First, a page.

Learning from Narcissistic Lawyer’s Obnoxious Behavior

I’d just like to get this off my chest and get your comments on it. A number of us who were in law school at the same time have remained in touch or kept up with one another’s careers. I have great respect for people like Denise, who devotes herself to CPCS family cases, puts in more hours than she can bill for even at those paltry rates, and cares more deeply about some of the kids involved than their own parents seem to. Or Bill, who always goes the extra mile for the clients of his small practice, and for his 2 young associates, but struggles to pay his bills. These are very decent, caring, humble people. On the other hand, there is Fletcher, who quickly rose to partner in his firm and whose name or photo keeps popping up in various prominent positions, but whose real specialty is delegating his work to others. Or George, who is full of himself, wears expensive suits, shows no real interest in people, but attracts a slew of very wealthy clients to his pricey practice. Do other people notice this?

Yes. Essentially you are talking about narcissism, in some of its many forms. There is a level of “healthy narcissism” – it is good for us to be able to appreciate our own admirable qualities and to carry positive expectations about our potential impact on work and relationships – which is ideally balanced by qualities such as humility and empathy. Those who achieve such a balance are better able to manage relationships and do reasonably well in their work lives.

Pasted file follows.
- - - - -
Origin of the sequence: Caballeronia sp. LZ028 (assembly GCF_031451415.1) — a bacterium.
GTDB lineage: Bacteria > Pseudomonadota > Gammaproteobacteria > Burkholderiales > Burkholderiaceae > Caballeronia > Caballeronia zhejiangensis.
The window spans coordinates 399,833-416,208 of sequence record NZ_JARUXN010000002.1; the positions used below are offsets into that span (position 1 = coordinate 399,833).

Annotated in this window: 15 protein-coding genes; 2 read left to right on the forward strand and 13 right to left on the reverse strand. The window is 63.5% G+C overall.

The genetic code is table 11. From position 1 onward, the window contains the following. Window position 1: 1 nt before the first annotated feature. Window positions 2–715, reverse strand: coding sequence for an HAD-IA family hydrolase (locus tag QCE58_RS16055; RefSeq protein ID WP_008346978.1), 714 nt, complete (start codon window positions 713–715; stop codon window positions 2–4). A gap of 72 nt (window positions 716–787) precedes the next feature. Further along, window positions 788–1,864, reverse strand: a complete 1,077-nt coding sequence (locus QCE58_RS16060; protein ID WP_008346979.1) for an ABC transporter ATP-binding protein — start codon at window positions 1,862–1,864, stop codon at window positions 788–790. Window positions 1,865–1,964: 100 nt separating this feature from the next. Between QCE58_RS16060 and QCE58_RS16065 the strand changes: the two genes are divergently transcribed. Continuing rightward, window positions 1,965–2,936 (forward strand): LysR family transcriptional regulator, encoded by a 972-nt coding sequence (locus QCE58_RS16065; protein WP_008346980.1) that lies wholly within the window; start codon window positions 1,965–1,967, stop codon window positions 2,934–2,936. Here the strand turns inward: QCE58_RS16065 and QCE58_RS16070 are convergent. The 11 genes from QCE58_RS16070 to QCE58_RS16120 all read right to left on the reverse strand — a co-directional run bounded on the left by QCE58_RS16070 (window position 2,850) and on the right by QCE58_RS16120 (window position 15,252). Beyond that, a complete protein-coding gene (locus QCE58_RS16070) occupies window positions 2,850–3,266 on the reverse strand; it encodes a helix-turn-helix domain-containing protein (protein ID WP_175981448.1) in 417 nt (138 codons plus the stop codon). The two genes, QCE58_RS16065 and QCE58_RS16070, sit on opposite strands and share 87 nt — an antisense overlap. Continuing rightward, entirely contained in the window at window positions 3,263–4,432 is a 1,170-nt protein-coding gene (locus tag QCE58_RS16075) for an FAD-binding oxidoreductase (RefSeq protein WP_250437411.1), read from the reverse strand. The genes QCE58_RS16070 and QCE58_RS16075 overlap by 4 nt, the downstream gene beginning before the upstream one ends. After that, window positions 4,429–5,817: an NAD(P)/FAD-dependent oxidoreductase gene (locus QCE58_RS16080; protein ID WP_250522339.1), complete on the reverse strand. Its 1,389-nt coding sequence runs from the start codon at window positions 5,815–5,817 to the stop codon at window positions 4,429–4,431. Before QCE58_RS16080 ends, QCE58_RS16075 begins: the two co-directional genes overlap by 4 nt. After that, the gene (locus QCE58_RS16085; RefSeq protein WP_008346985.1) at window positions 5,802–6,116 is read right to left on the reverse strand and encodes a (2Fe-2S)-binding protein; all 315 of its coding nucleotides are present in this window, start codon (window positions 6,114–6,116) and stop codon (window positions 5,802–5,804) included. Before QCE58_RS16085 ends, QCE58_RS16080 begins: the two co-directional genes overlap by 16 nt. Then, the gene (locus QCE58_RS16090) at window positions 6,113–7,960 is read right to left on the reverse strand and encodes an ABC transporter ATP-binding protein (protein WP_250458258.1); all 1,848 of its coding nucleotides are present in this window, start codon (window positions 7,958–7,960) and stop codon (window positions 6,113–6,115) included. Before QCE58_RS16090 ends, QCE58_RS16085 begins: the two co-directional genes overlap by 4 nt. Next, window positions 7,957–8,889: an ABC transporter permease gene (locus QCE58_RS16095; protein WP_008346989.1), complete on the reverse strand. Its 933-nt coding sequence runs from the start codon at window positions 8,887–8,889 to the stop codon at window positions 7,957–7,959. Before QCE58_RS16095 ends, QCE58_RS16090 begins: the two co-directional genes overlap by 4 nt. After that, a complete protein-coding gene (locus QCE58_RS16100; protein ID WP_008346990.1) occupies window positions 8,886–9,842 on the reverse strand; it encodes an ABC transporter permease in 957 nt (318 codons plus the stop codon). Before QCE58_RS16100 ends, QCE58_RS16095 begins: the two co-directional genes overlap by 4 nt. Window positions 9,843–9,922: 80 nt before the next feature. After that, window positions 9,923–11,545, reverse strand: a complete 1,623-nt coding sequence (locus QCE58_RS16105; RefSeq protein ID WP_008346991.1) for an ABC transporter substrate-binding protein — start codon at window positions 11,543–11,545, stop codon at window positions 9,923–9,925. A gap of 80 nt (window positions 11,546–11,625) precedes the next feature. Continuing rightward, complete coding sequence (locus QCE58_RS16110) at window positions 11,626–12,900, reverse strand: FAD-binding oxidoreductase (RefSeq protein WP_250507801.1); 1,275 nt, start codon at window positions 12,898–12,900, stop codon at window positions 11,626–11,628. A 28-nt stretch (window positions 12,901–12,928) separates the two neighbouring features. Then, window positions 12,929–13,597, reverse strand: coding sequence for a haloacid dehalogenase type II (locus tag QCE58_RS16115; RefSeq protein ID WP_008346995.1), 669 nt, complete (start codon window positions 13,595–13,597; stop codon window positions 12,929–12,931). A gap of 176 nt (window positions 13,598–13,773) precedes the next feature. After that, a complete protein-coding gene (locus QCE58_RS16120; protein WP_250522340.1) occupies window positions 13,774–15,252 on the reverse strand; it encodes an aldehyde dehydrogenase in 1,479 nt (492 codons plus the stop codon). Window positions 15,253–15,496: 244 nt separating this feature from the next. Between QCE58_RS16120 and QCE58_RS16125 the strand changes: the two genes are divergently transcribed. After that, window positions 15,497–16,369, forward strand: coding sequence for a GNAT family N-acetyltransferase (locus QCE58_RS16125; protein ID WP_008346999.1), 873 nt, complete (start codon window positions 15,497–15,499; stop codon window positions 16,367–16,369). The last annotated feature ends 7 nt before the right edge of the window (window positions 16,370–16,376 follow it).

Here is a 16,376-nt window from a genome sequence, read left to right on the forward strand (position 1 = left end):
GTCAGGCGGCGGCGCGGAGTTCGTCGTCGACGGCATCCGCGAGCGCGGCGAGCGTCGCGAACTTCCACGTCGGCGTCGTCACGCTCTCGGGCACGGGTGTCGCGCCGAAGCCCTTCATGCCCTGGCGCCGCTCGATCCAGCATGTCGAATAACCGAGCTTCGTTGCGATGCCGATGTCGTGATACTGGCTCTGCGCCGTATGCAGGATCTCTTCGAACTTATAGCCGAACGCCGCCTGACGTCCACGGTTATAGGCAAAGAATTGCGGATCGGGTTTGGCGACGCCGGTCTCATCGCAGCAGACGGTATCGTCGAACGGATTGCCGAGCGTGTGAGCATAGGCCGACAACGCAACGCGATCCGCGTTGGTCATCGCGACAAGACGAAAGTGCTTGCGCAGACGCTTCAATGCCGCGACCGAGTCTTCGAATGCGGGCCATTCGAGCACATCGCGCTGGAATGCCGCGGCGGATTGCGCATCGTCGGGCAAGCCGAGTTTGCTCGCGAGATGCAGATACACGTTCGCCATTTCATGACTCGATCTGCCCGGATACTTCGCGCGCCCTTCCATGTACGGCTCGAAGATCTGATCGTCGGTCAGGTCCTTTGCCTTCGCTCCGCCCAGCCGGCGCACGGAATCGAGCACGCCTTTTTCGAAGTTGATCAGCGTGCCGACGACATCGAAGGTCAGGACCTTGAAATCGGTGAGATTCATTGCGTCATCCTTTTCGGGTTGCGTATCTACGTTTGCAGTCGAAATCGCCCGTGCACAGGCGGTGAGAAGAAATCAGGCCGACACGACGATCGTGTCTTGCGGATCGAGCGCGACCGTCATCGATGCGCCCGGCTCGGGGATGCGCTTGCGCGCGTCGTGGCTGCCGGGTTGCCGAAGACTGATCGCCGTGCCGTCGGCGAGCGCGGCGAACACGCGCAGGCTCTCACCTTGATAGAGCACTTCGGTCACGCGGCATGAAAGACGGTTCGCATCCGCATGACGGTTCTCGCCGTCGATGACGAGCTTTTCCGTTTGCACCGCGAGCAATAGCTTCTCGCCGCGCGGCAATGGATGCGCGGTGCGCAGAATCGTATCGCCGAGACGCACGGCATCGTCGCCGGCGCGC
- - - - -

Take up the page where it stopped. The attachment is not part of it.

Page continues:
But the world is full of people who are, perhaps, overly impressed with themselves and whose concerns focus almost exclusively on themselves (or on others as a reflection of themselves). Such individuals have little empathy and little guilt about exploiting others; they are interested largely in being admired and feel a high degree of generalized entitlement. We are reminded of the old joke about the narcissistic man on a first date: “… but enough about me, what about you? What do you think of me?”

One of life’s frustrating ironies is that such individuals, while often unable to succeed in mutual relationships (as opposed to, for example, “trophy wives”), are often very successful in their careers. They seem to broadcast the message: “I’m a winner! You’re lucky to have me around!” And people (e.g., clients) tend to “buy” that message. The man you call George, exuding such messages, may elicit thoughts like, “This man is obviously very successful and very skilled at what he does,” even though someone like Bill, who does not radiate that kind of self-admiration, actually cares much more about his clients and works harder for them.

But, even if you can’t afford George’s clothes, car, etc, the quality of your appreciation for Denise and Bill, in itself, shows that in some important interpersonal respects you may well be a more psychologically developed human being. George’s version of narcissism is unhealthy, even though he seems so pleased with himself, just as unhealthy as someone who is chronically self-deprecating and self-doubting. (Deep down, many self-centered people who fervently seek admiration actually lack basic self-esteem.) Nevertheless, we can learn something from those who make their narcissism work for them in the professional sphere, namely, to look at what messages we are may be sending to clients. Are we appropriately valuing what we have to offer (even when imperfect) and behaving accordingly? Are we teaching our clients to respect our skills and our time? There is a good chance that they will believe the message they receive. If we can absorb that much from the Fletchers and Georges of the world, then they are giving us something, even if unintentionally.

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